We will continue to stand on the side of justice and against those seeking—either because of their fear or their need to control and silence us—to tear down the racial, social and gender justice work that has been done in this country.

Demonstrators on Feb. 15, 2023, in Tallahassee. (Joshua Lott / The Washington Post via Getty Images)

May 3: Teach-In and National Day of Action

As statements have been released across the country, NWSA has carefully reviewed each one and elected to sign on to a few that align with our politics.

One statement, co-written by former national president Beverly Guy-Sheftall, includes a call to participate in the Freedom to Learn National Day of Acton on May 3. We are currently working to organize a teach-in at 12 p.m. ET on May 3. We are writing a lesson plan and will make it available to all our members.

NWSA is based in Baltimore, so we are organizing on the ground with scholars in the area.

Join us in hosting a pop-up teach-in on your campus. Picture all of us, teaching the same thing on the same day at the same time.

What else we can do to participate at this moment actively? If you are interested in joining us or are planning an activity you would like to share, please add them to our Google Doc

Some of the ideas shared by Freedom to Learn include:    

  • Coordinate on as many campuses as possible any form of collective action (e.g, teach-in, rally, banned book reading, march)
  • Coordinate activities in as many state capitols as possible (Florida, Texas, Virginia, Arkansas, North Carolina, etc.) where anti-CRT and DEI laws, book banning, anti-trans legislation, voter suppression, abortion elimination laws and rejection of the AP African American studies courses have passed or are being proposed. 
  • Coordinate activities in as many public places as possible, organized by grassroots organizers domestically or internationally. Regional offices of the College Board may be a fitting location for protest.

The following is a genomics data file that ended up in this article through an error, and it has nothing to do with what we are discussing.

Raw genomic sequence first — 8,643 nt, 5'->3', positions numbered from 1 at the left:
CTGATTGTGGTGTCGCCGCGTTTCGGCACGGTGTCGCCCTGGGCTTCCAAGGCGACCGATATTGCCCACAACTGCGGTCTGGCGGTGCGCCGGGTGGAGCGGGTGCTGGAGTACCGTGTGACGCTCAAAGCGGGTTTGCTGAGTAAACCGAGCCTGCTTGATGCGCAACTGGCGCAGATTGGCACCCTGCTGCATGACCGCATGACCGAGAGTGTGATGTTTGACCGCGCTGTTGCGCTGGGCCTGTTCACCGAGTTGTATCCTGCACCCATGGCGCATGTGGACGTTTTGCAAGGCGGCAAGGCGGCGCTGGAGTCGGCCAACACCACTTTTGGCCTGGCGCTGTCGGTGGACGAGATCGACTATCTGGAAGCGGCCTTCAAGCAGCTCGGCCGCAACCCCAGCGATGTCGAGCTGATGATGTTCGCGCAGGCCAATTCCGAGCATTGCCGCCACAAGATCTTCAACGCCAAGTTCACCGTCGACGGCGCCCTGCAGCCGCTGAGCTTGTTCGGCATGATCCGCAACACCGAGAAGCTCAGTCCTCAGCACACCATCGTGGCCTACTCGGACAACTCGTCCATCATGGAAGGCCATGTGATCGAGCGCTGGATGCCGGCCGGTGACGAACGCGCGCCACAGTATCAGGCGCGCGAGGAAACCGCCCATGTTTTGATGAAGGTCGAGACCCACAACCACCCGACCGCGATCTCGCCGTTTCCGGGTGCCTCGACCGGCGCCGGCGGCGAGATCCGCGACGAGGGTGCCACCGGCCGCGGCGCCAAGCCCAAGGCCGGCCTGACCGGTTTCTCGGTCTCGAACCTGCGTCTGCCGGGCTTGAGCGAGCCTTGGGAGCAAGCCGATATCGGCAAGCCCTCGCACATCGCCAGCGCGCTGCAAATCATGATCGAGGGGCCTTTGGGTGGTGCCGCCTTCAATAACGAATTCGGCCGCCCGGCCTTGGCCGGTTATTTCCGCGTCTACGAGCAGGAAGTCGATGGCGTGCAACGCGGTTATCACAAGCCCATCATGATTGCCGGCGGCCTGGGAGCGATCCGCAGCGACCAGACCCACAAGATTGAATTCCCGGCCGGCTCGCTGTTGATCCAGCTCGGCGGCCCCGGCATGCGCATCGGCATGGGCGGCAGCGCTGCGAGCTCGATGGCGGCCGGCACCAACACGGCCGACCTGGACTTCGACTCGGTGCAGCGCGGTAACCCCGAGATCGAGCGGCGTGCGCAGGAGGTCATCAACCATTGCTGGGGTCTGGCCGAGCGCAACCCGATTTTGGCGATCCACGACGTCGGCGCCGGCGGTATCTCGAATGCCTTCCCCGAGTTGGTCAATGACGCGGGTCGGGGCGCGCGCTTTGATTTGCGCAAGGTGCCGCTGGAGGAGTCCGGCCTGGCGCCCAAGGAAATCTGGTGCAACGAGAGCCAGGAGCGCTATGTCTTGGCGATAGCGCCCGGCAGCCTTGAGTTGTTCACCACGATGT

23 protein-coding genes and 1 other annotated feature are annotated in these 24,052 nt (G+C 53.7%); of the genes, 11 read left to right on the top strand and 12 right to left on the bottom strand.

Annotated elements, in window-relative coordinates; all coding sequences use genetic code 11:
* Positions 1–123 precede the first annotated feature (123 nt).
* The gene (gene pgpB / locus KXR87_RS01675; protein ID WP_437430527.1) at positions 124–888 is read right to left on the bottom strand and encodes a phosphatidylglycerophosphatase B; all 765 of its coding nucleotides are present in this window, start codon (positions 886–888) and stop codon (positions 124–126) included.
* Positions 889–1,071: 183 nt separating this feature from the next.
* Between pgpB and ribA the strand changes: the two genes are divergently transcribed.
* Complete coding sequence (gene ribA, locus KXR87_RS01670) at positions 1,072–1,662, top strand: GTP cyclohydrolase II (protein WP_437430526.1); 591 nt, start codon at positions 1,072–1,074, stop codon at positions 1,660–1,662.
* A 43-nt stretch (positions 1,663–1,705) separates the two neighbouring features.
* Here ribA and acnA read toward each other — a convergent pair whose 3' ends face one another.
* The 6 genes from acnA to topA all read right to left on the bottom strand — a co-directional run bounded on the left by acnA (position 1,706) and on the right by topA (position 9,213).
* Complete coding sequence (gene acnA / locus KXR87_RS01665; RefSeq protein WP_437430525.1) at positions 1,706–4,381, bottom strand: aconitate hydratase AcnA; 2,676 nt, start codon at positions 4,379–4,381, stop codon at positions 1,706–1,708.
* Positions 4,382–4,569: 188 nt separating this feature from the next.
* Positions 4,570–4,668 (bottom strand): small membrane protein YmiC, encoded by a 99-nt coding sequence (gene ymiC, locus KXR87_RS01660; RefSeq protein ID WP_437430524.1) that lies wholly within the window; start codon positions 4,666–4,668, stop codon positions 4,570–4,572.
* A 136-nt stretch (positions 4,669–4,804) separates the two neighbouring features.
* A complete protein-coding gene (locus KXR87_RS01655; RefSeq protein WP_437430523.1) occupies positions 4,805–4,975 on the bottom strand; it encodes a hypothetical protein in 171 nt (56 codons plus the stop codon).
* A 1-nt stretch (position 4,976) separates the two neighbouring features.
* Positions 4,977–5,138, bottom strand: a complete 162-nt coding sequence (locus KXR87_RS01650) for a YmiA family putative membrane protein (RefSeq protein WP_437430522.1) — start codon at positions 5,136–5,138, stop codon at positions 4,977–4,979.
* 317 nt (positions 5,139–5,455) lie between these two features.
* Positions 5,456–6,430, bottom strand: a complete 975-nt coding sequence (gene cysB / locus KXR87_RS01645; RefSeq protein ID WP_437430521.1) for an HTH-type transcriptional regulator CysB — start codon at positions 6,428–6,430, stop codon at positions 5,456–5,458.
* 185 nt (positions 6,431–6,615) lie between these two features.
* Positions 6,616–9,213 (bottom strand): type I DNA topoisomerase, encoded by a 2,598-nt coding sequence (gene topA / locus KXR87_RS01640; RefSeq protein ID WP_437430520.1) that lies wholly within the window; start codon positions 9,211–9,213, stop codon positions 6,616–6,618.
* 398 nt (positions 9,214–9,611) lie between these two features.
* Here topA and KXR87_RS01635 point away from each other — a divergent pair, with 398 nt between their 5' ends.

Please let us know what you are planning to do and what you need from us at this moment. We stand ready to fight with you, until it is done.

Two important events in the lead-up to May 3:

1. Resisting Erasure: Black Women Scholars In Defense of Themselves

Wednesday, March 29, at 8:00–9:30 p.m. ET

This panel discussion is hosted by the African American Policy Forum and moderated by Beverly Guy-Sheftall of Spelman College. It features Kimberle Chrenshaw of Columbia & UCLA Law; Cathy Cohen of the University of Chicago; and Evelyn Hammonds of Harvard University. The panel will be an opportunity to take seriously how the ability to theorize and produce knowledge by Black women, girls and femmes who were “never meant to survive” has always been contested and under threat.

Register here.

2. Freedom2Learn Weekly Organizing Meeting: The Road to May 3

Thursday, March 30, at 7:30 pm ET

The Freedom to Learn Network is hosting the first of Weekly Activation Convenings. These seminars will be held every Thursday night, with additional sessions on April 6, April 13, April 20 and April 27 to mobilize stakeholders, answer questions, and facilitate networking between people and organizations looking to attend or plan an event.

On Thursday, the first session, CrenshawCheryl Harris of UCLA Law and Khalil Gibran Muhammad of Harvard Kennedy School, among others, will provide an overview of the National Day of Action and provide step-by-step instructions on how to get started organizing for May 3.

Register here.

A luta continua, vitória é certa. The struggle continues; victory is certain.

Up next:

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Karsonya (Kaye) Wise Whitehead, Ph.D., professor of communication and African and African American studies, is a three-time New York Emmy-nominated documentary filmmaker and the award-winning radio host of Today with Dr. Kaye on WEAA 88.9 FM. Her scholarship examines the ways race, class and gender coalesce in American classrooms, as well as in political and social environments. She also serves as the president of the National Women's Studies Association.